I’ve yet to fully decide the direction this blog will take. All I know is that I’ve been a long time Philip K. Dick (PKD) fan since my teenage years, and I’ve always wanted to in some way cover his entire oeuvre and beyond, inclusive of not only his written work, but also its derivations across film and television.
According to Aaron John Barlow, in his seminal PH.D, thesis ‘Reality, Religion, and Politics in Philip K. Dick’s Fiction’, PKD’s “themes fall into three inter-related categories: metaphysics, religion, and politics.” PKD’s metaphysics deals with the “perception and the world and interaction of the individual with both. Religion focuses on “the moralities of creator and creation relations.” His politics center “on relationships between individuals and political systems.” Barlow also identifies the models PKD used for presentation in his fiction, particularly “the mask”. Used as a tool of deception it “explores the possible relationships that may exist between the deceiver and the deceived, between each and the mask itself, how the act of deception might change the relationships, and the impact on them of the discovery of the hoax.”1
“[H]ow we perceive the world and reality is one of Philip K. Dick’s primary concerns.” PKD’s characters “are often confused and cognitively disoriented.”2 In PKD’s apocalyptic writings he emerges “as the poet laureate of the postmodern adventure in his bleak and frightening portrayals of the future of global capitalism, interplanetary space travel and colonization, and the merging of humans and technology.”3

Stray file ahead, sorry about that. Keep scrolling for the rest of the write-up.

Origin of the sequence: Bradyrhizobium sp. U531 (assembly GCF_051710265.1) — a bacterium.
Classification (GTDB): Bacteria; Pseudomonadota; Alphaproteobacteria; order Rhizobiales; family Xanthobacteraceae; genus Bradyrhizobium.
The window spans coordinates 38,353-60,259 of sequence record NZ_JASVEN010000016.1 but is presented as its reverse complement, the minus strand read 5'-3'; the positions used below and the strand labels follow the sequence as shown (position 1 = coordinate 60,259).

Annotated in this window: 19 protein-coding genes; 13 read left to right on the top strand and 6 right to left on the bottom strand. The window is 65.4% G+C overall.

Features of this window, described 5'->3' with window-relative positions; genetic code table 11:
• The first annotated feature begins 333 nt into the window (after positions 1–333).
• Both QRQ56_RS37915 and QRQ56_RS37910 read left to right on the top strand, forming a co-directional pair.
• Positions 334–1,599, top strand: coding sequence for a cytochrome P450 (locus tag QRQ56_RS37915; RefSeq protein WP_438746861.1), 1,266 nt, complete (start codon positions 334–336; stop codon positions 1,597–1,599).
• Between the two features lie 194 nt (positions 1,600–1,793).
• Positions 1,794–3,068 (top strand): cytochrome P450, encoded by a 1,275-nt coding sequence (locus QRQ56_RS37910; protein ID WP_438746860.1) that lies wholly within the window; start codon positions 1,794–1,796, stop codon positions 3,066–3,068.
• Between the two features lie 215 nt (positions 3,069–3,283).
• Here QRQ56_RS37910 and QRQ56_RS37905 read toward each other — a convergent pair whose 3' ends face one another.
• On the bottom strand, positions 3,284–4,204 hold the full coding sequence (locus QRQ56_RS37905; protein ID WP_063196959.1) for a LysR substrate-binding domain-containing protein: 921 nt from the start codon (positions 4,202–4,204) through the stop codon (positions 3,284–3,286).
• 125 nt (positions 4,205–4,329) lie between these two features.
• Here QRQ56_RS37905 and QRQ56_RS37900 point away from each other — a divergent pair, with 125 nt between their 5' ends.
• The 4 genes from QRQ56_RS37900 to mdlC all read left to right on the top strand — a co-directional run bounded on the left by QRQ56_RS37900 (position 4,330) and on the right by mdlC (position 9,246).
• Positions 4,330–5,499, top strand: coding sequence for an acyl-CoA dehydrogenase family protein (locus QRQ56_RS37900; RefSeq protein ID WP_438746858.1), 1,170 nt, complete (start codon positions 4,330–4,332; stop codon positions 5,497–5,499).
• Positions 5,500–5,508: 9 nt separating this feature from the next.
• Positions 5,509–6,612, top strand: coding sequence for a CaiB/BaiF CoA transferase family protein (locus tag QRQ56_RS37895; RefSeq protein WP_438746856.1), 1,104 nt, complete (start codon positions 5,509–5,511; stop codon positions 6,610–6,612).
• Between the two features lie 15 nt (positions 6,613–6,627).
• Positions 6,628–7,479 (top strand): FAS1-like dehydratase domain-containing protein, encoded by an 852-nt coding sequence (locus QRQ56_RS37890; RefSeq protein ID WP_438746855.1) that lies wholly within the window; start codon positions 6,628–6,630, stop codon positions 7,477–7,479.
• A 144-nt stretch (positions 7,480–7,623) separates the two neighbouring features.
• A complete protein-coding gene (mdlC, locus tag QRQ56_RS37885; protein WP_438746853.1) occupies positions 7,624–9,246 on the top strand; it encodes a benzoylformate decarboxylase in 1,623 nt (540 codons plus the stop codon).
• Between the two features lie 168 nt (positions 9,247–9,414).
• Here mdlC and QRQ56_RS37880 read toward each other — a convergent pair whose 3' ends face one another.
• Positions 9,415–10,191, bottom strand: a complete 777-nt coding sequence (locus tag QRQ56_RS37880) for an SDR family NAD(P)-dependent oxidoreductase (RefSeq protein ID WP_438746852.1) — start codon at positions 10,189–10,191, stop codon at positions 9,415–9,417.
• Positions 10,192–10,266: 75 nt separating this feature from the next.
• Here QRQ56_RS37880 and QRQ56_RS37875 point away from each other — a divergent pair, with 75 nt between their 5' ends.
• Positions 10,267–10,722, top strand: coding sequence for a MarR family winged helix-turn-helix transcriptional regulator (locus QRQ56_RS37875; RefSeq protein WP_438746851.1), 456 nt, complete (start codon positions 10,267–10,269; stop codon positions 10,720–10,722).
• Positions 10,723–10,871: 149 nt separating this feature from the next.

My next blog entry starts at the beginning of his writings, or at least at the earliest I have access to: the short story Stability. According to the PKD fan site, chronologically, Stability falls after two earlier writings. PKD’s very first manuscript, Return to Lilliput, was lost and never found nor published. His second writing, Stratosphere Betty, was self-published, but I have not been able to procure a copy (and if anyone knows how I can get my hands on it please let me know).
Disclaimer: this is an amateur attempt, and I claim no academic or inside knowledge. I am only a fan, and in no way affiliated with PKD. I’ll make sure to credit my sources, but errors will be made, and I will be solely responsible. Feel free to correct me, but please do so with a gentle hand. Let’s talk first.
1Aaron John Barlow. “Reality, Religion, and Politics in Philip K. Dick’s Fiction” University of Iowa. 1988.
2Rubén Mendoza. “Adapting (to) Philip K. Dick’s Perceptual Play.” Science Fiction Studies, vol. 41, no. 1, 2014, pp. 242–247. JSTOR.
3Steve Best & Douglas Kellner. “The Apocalyptic Vision of Philip K. Dick.” Cultural Studies ↔ Critical Methodologies, 3(2), 186-202. (2003).